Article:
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Corned Beef Hash In San Rafael

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  • Jim Leff Apr 10, 2001 01:16 AM
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I've received a hot corned beef hash tip for "a place on 4th street in San Rafael right across from the Broken Drum Brewing Company"

Broken Drum Brewery is at 1132 4th St, so I'm guessing that the place in question is:

Lundy's Home Cooking 1143 4th St San Rafael, CA (415) 456-7669

Anybody know it?

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  1. Don't know it, but the hours are 6am-3pm, if anyone cares to check it out in person.

    16 Replies
    1. re: Melanie Wong

      Thanks, Melanie.
       
      Actually, the fact that nobody's yet followed up and tried this place has me in a grave crisis of confidence re: our SF community.

      I've always rejected any sort of "litmus test" to determine chowhound worthiness. But if the mention of superb corned beef hash doesn't make people perk up, there's a definite problem. I'm really quite distraught.
       
      ciao

      1. re: Jim Leff

        Oh, but that's San Rafael. I'm surprised they're still allowed to serve corn beef in that town. (gg)

        1. re: Melanie Wong
          c
          Christine Vallejo

          I don't know about corned beef hash in San Rafael, but there's fabulous hash at Bab's Delta Diner in Suisun City (Solano County). It's made fresh with loads of hunks and shreds of corned beef, and the potatoes are sizzling with a hint of crunch.

          I'm sure Bab's has other breakfast items, but you can't prove it by me: I always have the corned beef hash with a couple of poached eggs.

          1. re: Christine Vallejo

            Chris, it was marvellous to have lunch with you today and get caught up!

            Thanks for mentioning this one, you might want to check out the thread about Foster's Bighorn on the Calif. board for more delta stuff.

            Let me add my latest find on the corned beef hash hunt, one in your nabe, Soscol Cafe in Napa. The owner/cook shows so much pride in everything that comes off his grill. The corned beef hash is made with strips and hunks of corned beef and home fry-style seasoned potatoes for a man to sink his teeth into. Some of the pieces of meat are a little too chewy for my taste, but I love the concept. A platterful of the corned beef hash, 2 eggs, the best hash browns around (I order them "well" for extra crunch), and toast is $5, plus tax and tip. You have your choice of at least 5 kinds of hot sauce on each table/counter space to add just the right zing.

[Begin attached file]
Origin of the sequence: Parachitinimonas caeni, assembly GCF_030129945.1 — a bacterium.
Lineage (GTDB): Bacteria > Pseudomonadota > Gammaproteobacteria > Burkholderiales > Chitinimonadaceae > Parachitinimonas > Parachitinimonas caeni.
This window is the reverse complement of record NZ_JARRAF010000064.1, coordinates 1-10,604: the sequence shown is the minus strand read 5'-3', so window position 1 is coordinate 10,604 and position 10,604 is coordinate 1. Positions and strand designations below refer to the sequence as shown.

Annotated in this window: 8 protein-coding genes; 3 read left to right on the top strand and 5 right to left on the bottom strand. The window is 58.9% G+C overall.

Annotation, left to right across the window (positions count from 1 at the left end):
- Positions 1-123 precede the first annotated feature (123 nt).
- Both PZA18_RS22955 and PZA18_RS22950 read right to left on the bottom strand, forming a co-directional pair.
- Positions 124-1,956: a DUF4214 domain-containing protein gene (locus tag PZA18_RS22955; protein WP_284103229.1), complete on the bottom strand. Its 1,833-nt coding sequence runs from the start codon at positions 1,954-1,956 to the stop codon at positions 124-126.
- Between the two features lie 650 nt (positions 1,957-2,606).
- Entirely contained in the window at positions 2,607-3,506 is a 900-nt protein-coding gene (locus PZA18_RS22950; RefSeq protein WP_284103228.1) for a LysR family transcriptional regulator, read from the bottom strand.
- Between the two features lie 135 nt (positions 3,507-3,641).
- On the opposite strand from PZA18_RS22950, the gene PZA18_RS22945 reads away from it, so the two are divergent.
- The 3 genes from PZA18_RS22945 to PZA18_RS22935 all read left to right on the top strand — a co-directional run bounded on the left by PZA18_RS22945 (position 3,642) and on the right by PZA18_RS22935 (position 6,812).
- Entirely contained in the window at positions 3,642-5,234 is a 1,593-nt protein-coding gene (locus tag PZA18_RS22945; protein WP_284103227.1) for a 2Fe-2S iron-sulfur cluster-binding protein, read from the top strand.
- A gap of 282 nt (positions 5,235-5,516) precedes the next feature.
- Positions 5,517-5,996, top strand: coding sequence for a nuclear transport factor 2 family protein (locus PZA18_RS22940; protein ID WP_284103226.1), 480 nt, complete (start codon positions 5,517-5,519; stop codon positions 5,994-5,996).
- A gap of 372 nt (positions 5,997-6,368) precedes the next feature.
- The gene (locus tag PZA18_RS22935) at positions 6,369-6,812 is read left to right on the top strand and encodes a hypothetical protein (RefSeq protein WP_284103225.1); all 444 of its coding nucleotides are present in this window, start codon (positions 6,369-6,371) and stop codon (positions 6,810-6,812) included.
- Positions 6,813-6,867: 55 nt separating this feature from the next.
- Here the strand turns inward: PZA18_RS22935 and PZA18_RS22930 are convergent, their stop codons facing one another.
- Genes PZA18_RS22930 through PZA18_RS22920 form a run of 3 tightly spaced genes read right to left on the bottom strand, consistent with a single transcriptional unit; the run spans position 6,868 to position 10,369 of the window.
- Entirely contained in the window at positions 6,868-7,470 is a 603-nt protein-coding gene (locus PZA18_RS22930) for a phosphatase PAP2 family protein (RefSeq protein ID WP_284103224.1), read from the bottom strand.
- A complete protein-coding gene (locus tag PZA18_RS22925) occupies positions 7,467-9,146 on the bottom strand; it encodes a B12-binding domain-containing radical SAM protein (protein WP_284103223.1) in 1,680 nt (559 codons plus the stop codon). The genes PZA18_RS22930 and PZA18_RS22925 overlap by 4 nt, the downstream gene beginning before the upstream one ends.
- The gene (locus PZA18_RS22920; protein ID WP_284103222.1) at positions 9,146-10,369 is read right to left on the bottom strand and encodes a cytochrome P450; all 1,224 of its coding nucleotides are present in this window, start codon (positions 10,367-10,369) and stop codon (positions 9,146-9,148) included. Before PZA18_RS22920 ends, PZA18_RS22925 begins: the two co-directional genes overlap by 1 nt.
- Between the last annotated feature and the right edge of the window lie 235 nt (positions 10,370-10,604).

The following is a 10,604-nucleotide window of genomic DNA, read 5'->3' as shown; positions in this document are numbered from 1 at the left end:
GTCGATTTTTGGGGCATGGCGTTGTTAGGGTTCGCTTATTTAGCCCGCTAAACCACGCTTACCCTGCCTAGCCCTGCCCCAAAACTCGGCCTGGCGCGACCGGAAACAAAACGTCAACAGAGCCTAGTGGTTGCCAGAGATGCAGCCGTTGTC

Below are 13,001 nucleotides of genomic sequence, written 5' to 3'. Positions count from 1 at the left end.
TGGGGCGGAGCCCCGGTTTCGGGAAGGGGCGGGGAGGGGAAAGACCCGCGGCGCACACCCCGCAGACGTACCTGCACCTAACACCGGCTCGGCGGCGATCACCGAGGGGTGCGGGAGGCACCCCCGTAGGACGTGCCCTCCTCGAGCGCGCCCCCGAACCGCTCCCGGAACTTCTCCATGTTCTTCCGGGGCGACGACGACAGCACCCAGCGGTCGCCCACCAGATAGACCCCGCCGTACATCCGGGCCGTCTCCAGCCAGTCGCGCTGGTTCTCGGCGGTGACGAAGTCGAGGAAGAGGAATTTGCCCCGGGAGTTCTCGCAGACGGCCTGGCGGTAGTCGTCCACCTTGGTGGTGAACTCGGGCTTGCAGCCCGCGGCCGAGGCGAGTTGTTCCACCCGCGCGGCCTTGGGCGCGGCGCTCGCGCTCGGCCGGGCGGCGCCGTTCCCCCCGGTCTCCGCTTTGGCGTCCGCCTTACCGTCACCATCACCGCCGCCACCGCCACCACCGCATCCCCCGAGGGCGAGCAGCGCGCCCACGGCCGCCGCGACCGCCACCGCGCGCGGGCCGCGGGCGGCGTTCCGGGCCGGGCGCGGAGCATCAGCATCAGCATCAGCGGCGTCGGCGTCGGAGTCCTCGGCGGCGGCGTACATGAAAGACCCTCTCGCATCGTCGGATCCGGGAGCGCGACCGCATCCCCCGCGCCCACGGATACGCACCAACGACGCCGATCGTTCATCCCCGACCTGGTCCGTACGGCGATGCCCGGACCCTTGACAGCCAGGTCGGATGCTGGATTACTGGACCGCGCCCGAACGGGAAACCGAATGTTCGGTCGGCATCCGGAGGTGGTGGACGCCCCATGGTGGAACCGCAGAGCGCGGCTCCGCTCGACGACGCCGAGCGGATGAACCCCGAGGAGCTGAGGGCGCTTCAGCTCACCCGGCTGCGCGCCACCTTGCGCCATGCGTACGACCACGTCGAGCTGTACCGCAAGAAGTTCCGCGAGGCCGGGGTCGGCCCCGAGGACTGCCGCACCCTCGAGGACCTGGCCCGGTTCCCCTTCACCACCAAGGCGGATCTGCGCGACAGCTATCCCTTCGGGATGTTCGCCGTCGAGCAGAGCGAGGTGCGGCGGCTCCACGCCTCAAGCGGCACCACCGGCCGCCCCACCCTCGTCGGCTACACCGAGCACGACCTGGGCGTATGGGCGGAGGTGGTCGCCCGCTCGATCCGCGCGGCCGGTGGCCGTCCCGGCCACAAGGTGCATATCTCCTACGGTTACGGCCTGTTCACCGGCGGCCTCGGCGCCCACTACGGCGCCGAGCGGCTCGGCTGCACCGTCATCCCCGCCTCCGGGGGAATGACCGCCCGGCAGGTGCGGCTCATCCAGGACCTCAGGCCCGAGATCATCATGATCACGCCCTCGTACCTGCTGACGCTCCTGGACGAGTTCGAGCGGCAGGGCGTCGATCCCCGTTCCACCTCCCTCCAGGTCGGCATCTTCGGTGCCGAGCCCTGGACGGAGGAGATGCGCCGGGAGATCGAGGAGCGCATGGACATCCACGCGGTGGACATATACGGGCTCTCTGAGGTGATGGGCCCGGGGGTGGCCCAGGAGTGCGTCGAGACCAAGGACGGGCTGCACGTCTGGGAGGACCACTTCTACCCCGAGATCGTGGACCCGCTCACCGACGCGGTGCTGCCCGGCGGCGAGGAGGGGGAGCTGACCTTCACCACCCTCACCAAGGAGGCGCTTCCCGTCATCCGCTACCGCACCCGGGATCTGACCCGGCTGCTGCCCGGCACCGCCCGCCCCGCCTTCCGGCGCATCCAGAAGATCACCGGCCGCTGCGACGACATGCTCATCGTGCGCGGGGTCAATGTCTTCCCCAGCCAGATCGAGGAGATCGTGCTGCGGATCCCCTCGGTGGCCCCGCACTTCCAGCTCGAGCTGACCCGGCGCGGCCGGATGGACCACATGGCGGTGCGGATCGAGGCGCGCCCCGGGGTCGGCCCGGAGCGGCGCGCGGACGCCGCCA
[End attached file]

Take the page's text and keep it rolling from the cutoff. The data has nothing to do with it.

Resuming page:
Very basic surroundings complete with old-time waitress with a '50s timewarp do. My three meals here have been freshly prepped at lightening speed, excellent, wholesome, and dirt cheap. The only drawback is that many of the seats at the counter have broken springs, and the benches at the tables aren't much better.

            1. re: Melanie Wong

              It's been a while since I've had decent corned beef hash, and that was at Zachary's in Santa Cruz. Don't be turned off by the crunchy-granola appearance of this place (they do serve very good yogurt and gronola here, by the way), but they serve a mean corn beef hash, among other things. They're pretty well known locally for unique home fries which is laced with a bit of turmeric, and other spices which results in yellow-colored potatoes. They use these potatoes with shreds of homemade corned beef for the hash. It's not standard diner stuff, but it's very good.

              Link: http://www.chowhound.com/topics/show/...

              1. re: Eric Eto

                That sounds really good, Eric. The quality of the potatoes can make a big difference.

                I'm actually sitting on a stash of corned beef in the fridge. I stocked up at the post-St. Patrick's day sales for 70 cents/lb. with expiration dates some time in May. We rinse 'em off and spice 'em up in the cooking liquid so the specific brand doesn't make that much difference.